1 Placebo
2 Placebo 2
3 Placebo 2
1 Intervention 2
2 Intervention 3
3 Intervention 4

It is still clear that there are three participants. While they received a placebo, a measure was taken for some variable (for example a blood test) and when they received the intervention, these same variable was measured again.

This table is tidy and amenable to analysis.

Common mistakes

There are a variety of data table problems. We take a look at some of them.

Mutiple variables in one column

This is often done for categorical variables. One example is shown below for the variable Comorbid disease.

Participant Comorbidities
1 None
2 Diabetes and hypertension
3 Hypertension and diabetes
4 Diabetes
5 Hypertension
6 Chronic bronchitis and hypertension

This table is well-intentioned and convenient. It is well-intentioned as it reflects how our minds work in the clinical setting. It is convenient in the sense that it is easy to capture from a participant’s health records or while interviewing a participant. It is NOT amenable to analysis, though.

If we have thousands of participants and want to group them by whether they have hypertension, we would have to hand select each row (participant). Alternatively we would need to write formulas or computer code to extract the correct participants. The table below shows the same information, but in tidy format.

Participant Comorbidities Diabetes Hypertension Chronic bronchitis
1 N N N N
2 Y Y Y N
3 Y Y Y N
4 Y Y N N
5 Y N Y N
6 Y N Y Y

Now each column contains a variable. It is much simpler to select only those with hypertension or to count how many have comorbidities at all.

Inconsistent data entry

We have already mentioned this problem. It is illustrated in the table below.

Participant Diabetes
1 N
2 Yes
3 Y
4 1
5 0
6 No

This table shares a mistake with the previous example. Every variable must have a well defined sample space. A sample space is the set of elements from which a measurement value can be taken. We cannot capture someone’s age as 403 years. This is simply not in the sample space of values for a variable Age. It is clear what the researcher was attempting in the table above. It is just not possible to easily analyze this data.

The solution is to clearly define the sample space. In the case of diabetes, we should only have two elements in the sample space. Either yes on no. Express these in consistent form, either Yes and No or Y and N or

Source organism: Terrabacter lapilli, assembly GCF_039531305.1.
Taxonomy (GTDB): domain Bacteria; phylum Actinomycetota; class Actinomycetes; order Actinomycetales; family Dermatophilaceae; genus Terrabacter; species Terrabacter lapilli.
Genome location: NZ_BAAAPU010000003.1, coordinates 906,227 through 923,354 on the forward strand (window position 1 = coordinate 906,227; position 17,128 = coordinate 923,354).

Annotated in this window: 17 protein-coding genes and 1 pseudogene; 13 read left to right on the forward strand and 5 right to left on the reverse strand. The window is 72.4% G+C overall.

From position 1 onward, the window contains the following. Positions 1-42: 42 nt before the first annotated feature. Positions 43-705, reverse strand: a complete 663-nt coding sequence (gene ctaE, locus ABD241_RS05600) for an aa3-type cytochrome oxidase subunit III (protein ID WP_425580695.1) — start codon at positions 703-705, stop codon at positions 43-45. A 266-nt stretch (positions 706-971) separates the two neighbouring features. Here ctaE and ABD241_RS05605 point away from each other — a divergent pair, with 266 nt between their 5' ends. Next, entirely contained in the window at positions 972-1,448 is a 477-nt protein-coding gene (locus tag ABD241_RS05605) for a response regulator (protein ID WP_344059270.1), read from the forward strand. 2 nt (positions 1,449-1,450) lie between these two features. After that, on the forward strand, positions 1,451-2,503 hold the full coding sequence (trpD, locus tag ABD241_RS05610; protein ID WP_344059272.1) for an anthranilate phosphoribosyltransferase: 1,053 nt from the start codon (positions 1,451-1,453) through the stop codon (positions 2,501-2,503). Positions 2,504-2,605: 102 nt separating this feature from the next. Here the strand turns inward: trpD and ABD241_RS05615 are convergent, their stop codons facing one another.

. Do NOT mix these.

Also, rather have a separate column (variable) to indicate whether this data is not known or have not been verified yet. Do not use special elements such as

to indicate that the patient is unsure or - if the records did not reflect the information. Leave entries blank if the data does not exist.

Columns are data values

Consider the table below.

Participant Measure 1 Measure 2
1 3
2 2 1
3 2 2
4 4

Some participants did not have a second measure of some unknown numerical variable. There is also no consistency in the missing data. Measure 1 and Measure 2 are not variables. The correct tidy form is shown in the table below.

Participant Measure Value
1 1 3
2 1 2
2 2 2
3 1 2
3 2 2
4 1 4

Variables in rows

Consider the table below for a study that requires the minimum and maximum value for a variable, i.e. a blood specimen result.

Participant Measure Value
1 min 3
1 max 5
2 min 2
2 max 7
3 min 2
3 max 2
4 min 2
4 max 4

There are four participants. While we can have more than a single row for a participant, we have two variables incorrectly assigned to the sample space of another variable. A tidy version of this table is shown below.

Participant Min Max
1 3 5
2 2 7
3 2 2
4 2 4


When designing a data collection tool, keep the following in mind.

  1. Keep it simple. Use a spreadsheet unless your project becomes too complex.
  2. Get help in designing your data collection tool, especially a database.
  3. Use tidy data principles AT ALL TIMES.
  4. Create only the variables required to answer your research question(s).* These may include descriptors of your participants (age, gender), their demographics, and their health data. This is useful to describe your participants so that readers of your findings can decide if they can infer your results to their populations. It also aides in subgroup analysis and comparisons. Then choose only the variables required for the specific research question. Collecting data on more variables is a waste of time and energy.

* When registering a larger electronic database, from which multiple projects will draw data, create as many variables as is practically possible.